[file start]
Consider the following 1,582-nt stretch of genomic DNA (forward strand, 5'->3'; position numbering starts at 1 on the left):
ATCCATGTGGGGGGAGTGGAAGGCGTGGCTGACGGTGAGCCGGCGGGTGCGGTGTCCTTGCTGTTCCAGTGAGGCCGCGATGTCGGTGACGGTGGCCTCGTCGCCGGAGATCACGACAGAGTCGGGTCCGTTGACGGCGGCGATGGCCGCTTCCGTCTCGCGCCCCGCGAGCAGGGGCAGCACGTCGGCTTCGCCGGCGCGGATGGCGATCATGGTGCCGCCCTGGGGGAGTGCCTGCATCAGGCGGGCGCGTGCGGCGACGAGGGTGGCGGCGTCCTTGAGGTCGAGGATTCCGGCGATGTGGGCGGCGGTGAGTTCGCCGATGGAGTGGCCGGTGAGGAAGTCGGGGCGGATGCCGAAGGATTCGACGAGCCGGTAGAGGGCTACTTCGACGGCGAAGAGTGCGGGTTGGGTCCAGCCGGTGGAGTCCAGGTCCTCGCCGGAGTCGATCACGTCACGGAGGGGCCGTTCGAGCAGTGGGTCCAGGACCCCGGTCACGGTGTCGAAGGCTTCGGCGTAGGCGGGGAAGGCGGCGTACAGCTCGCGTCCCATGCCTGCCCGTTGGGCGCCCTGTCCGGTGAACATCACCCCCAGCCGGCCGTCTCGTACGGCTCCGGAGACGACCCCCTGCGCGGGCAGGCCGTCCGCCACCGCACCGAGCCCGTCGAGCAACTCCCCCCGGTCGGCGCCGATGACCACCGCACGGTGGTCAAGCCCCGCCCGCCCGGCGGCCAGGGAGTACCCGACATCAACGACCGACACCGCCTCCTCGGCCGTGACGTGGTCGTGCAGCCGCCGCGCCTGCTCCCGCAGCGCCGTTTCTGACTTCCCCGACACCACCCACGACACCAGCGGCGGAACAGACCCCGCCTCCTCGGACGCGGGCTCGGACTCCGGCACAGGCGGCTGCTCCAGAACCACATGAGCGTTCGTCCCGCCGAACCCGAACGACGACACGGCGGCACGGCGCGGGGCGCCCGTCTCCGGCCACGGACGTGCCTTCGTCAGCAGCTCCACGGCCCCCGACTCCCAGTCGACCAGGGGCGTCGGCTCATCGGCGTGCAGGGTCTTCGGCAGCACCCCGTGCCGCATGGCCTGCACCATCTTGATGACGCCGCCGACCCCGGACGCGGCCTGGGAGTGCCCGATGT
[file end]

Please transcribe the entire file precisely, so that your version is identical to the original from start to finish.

Consider the following 1,582-nt stretch of genomic DNA (forward strand, 5'->3'; position numbering starts at 1 on the left):
ATCCATGTGGGGGGAGTGGAAGGCGTGGCTGACGGTGAGCCGGCGGGTGCGGTGTCCTTGCTGTTCCAGTGAGGCCGCGATGTCGGTGACGGTGGCCTCGTCGCCGGAGATCACGACAGAGTCGGGTCCGTTGACGGCGGCGATGGCCGCTTCCGTCTCGCGCCCCGCGAGCAGGGGCAGCACGTCGGCTTCGCCGGCGCGGATGGCGATCATGGTGCCGCCCTGGGGGAGTGCCTGCATCAGGCGGGCGCGTGCGGCGACGAGGGTGGCGGCGTCCTTGAGGTCGAGGATTCCGGCGATGTGGGCGGCGGTGAGTTCGCCGATGGAGTGGCCGGTGAGGAAGTCGGGGCGGATGCCGAAGGATTCGACGAGCCGGTAGAGGGCTACTTCGACGGCGAAGAGTGCGGGTTGGGTCCAGCCGGTGGAGTCCAGGTCCTCGCCGGAGTCGATCACGTCACGGAGGGGCCGTTCGAGCAGTGGGTCCAGGACCCCGGTCACGGTGTCGAAGGCTTCGGCGTAGGCGGGGAAGGCGGCGTACAGCTCGCGTCCCATGCCTGCCCGTTGGGCGCCCTGTCCGGTGAACATCACCCCCAGCCGGCCGTCTCGTACGGCTCCGGAGACGACCCCCTGCGCGGGCAGGCCGTCCGCCACCGCACCGAGCCCGTCGAGCAACTCCCCCCGGTCGGCGCCGATGACCACCGCACGGTGGTCAAGCCCCGCCCGCCCGGCGGCCAGGGAGTACCCGACATCAACGACCGACACCGCCTCCTCGGCCGTGACGTGGTCGTGCAGCCGCCGCGCCTGCTCCCGCAGCGCCGTTTCTGACTTCCCCGACACCACCCACGACACCAGCGGCGGAACAGACCCCGCCTCCTCGGACGCGGGCTCGGACTCCGGCACAGGCGGCTGCTCCAGAACCACATGAGCGTTCGTCCCGCCGAACCCGAACGACGACACGGCGGCACGGCGCGGGGCGCCCGTCTCCGGCCACGGACGTGCCTTCGTCAGCAGCTCCACGGCCCCCGACTCCCAGTCGACCAGGGGCGTCGGCTCATCGGCGTGCAGGGTCTTCGGCAGCACCCCGTGCCGCATGGCCTGCACCATCTTGATGACGCCGCCGACCCCGGACGCGGCCTGGGAGTGCCCGATGT